found a nice tag welder to build on your endless sphere ..bidding on the capacitor tonight.....thanks for that but DIY Roto NO
     
  11. apex1

    apex1 Guest

    Pistn,

    the drilled hole must not be there forever. HDPE can be "welded" relatively easily.

    Regards
    Richard
     
  12. jonr
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    jonr Senior Member

    I'd say that the red one is about 15% heavier than a similar inflatable. Of course "similar" is very arguable.
     
  13. Landlubber
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    Landlubber Senior Member

    ....I made up a set of moulds for tanks, they were diesel/potable water and sewage waste.

    The thickness, just as a matter of interest is simple, it is the weight of the pellets that covers the surface area of the inner sides of the mould, the makers have details of how thick the pellets melt to per kg/surface area.
    They simply weigh the pellets to determine the end thickness.

    There is a shrinkage factor to be accomodated, and also angles for square sided boxes, but the product makers know EXACTLY the angles to use, so listen to them (I think it was about 5%, but just ask any of them, they all know very well, cos some moulds are made too tight and they hate them. I made mine to suit the fellas that were doing the cooking, so everyone was happy with the result.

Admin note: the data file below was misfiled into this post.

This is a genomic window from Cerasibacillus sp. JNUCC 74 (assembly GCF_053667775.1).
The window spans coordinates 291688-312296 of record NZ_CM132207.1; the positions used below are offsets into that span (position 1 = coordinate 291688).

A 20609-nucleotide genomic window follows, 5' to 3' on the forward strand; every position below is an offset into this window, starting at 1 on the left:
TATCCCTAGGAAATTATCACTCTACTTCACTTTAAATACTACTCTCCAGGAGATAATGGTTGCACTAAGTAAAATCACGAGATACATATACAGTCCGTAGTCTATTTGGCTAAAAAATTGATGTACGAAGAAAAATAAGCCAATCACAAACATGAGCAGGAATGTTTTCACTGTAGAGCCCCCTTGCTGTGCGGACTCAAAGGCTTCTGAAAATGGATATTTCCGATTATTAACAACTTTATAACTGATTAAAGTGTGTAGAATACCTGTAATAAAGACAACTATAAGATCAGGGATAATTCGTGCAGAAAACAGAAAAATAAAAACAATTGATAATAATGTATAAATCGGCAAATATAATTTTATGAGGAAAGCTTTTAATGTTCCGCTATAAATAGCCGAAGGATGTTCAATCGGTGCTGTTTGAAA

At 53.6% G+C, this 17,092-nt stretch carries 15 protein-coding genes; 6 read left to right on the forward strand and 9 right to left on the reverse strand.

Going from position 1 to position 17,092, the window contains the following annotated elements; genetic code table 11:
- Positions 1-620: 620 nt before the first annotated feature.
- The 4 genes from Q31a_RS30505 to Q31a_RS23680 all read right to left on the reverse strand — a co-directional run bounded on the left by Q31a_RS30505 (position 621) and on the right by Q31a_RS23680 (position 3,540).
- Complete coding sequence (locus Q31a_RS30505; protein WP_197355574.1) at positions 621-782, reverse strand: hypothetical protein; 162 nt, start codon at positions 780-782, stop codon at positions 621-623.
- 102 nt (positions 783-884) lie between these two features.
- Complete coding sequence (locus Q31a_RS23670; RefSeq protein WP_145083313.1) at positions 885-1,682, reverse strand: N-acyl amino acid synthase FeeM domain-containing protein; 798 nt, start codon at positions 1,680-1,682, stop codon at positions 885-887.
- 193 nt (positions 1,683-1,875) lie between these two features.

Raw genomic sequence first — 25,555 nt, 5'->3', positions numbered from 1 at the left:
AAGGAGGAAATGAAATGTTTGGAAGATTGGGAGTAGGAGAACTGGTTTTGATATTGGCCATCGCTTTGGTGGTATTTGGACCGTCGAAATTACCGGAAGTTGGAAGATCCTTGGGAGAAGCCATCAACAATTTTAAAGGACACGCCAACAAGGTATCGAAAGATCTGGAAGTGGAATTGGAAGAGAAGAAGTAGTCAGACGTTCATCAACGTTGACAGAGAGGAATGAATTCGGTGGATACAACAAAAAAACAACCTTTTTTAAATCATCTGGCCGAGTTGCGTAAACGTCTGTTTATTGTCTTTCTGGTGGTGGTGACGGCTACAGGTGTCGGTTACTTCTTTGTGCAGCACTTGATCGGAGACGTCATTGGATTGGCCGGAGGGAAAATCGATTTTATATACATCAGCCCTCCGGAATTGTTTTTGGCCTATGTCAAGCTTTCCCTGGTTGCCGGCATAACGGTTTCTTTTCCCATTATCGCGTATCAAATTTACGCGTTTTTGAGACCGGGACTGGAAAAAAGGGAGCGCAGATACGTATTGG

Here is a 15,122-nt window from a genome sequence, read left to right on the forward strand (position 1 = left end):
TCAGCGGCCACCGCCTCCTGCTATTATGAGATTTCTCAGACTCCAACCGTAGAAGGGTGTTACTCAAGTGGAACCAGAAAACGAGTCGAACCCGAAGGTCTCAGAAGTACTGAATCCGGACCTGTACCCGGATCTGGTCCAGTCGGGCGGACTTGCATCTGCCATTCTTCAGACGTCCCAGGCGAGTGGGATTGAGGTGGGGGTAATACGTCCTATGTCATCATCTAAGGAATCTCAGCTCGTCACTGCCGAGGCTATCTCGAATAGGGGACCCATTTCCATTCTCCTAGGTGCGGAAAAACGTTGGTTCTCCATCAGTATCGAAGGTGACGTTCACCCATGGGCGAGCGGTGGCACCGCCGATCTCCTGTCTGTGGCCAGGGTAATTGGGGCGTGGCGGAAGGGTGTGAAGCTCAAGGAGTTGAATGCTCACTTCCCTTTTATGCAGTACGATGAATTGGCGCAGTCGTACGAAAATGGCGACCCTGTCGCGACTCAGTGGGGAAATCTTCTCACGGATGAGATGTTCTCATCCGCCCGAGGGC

Spend a LOT of time polishing the steel plate BEFORE welding it all together. I had to TIG mine as my stick welding was not so good. If you can do real nice welds, then MIG or STICK doesn't matter. Die gringing smooth radius is not funny.
     
  14. Jeremy Harris
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    Jeremy Harris Senior Member

    What I was thinking was that you could end up with a free, or at least pretty cheap, rotomoulded boat of your own design, rather than accept an off-the-shelf design.

    You could offset the cost of the mould by getting a few more hulls from it and selling them, or even just by selling the mould to someone else after getting you own hull moulded.

    Your right about needing space and time, though, if your happy with the designs you can buy off-the-shelf then it makes sense to go down that route.

    You should find the capacitive discharge welder works well, there are photos of the one I built somewhere on that ES thread.

    Jeremy
     

  15. pistnbroke
    Joined: Jan 2009
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    Location: Noosa.Australia where god kissed the earth.

    pistnbroke I try

    the queston was good or bad BUY not MAKE